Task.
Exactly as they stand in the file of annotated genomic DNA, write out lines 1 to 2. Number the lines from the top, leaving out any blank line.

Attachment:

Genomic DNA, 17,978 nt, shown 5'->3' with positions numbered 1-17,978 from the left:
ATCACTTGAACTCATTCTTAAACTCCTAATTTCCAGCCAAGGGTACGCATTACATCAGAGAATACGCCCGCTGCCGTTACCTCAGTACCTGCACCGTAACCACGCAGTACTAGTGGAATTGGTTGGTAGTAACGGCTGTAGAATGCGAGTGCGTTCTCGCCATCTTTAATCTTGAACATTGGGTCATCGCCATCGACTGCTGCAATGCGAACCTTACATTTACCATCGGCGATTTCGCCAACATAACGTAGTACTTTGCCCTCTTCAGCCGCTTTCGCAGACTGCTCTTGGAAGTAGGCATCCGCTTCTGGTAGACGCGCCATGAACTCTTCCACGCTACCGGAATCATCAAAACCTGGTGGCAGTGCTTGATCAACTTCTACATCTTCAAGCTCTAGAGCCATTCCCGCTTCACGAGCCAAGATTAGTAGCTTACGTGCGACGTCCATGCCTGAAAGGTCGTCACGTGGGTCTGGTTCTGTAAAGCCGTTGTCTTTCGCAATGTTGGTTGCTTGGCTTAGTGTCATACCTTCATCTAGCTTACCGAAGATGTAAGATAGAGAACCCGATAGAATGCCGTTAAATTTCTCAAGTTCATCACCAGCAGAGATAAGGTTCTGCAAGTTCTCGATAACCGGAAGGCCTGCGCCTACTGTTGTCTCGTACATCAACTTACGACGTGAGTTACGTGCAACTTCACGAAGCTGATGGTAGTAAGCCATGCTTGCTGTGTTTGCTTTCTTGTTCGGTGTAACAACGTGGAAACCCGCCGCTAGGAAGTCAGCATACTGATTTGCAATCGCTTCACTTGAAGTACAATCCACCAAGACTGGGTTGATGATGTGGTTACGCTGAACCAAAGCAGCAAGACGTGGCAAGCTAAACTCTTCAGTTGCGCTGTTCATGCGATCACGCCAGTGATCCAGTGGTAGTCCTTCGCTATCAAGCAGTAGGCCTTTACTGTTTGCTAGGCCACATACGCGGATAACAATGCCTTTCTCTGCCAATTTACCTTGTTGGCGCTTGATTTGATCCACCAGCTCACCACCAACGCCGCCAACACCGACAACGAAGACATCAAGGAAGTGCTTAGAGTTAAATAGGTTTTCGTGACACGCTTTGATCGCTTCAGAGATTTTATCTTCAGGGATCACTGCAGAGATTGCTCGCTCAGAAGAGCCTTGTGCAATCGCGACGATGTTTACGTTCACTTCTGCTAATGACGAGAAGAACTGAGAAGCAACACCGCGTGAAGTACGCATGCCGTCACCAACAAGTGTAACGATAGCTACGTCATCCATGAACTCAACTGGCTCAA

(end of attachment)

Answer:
Genomic DNA, 17,978 nt, shown 5'->3' with positions numbered 1-17,978 from the left:
ATCACTTGAACTCATTCTTAAACTCCTAATTTCCAGCCAAGGGTACGCATTACATCAGAGAATACGCCCGCTGCCGTTACCTCAGTACCTGCACCGTAACCACGCAGTACTAGTGGAATTGGTTGGTAGTAACGGCTGTAGAATGCGAGTGCGTTCTCGCCATCTTTAATCTTGAACATTGGGTCATCGCCATCGACTGCTGCAATGCGAACCTTACATTTACCATCGGCGATTTCGCCAACATAACGTAGTACTTTGCCCTCTTCAGCCGCTTTCGCAGACTGCTCTTGGAAGTAGGCATCCGCTTCTGGTAGACGCGCCATGAACTCTTCCACGCTACCGGAATCATCAAAACCTGGTGGCAGTGCTTGATCAACTTCTACATCTTCAAGCTCTAGAGCCATTCCCGCTTCACGAGCCAAGATTAGTAGCTTACGTGCGACGTCCATGCCTGAAAGGTCGTCACGTGGGTCTGGTTCTGTAAAGCCGTTGTCTTTCGCAATGTTGGTTGCTTGGCTTAGTGTCATACCTTCATCTAGCTTACCGAAGATGTAAGATAGAGAACCCGATAGAATGCCGTTAAATTTCTCAAGTTCATCACCAGCAGAGATAAGGTTCTGCAAGTTCTCGATAACCGGAAGGCCTGCGCCTACTGTTGTCTCGTACATCAACTTACGACGTGAGTTACGTGCAACTTCACGAAGCTGATGGTAGTAAGCCATGCTTGCTGTGTTTGCTTTCTTGTTCGGTGTAACAACGTGGAAACCCGCCGCTAGGAAGTCAGCATACTGATTTGCAATCGCTTCACTTGAAGTACAATCCACCAAGACTGGGTTGATGATGTGGTTACGCTGAACCAAAGCAGCAAGACGTGGCAAGCTAAACTCTTCAGTTGCGCTGTTCATGCGATCACGCCAGTGATCCAGTGGTAGTCCTTCGCTATCAAGCAGTAGGCCTTTACTGTTTGCTAGGCCACATACGCGGATAACAATGCCTTTCTCTGCCAATTTACCTTGTTGGCGCTTGATTTGATCCACCAGCTCACCACCAACGCCGCCAACACCGACAACGAAGACATCAAGGAAGTGCTTAGAGTTAAATAGGTTTTCGTGACACGCTTTGATCGCTTCAGAGATTTTATCTTCAGGGATCACTGCAGAGATTGCTCGCTCAGAAGAGCCTTGTGCAATCGCGACGATGTTTACGTTCACTTCTGCTAATGACGAGAAGAACTGAGAAGCAACACCGCGTGAAGTACGCATGCCGTCACCAACAAGTGTAACGATAGCTACGTCATCCATGAACTCAACTGGCTCAA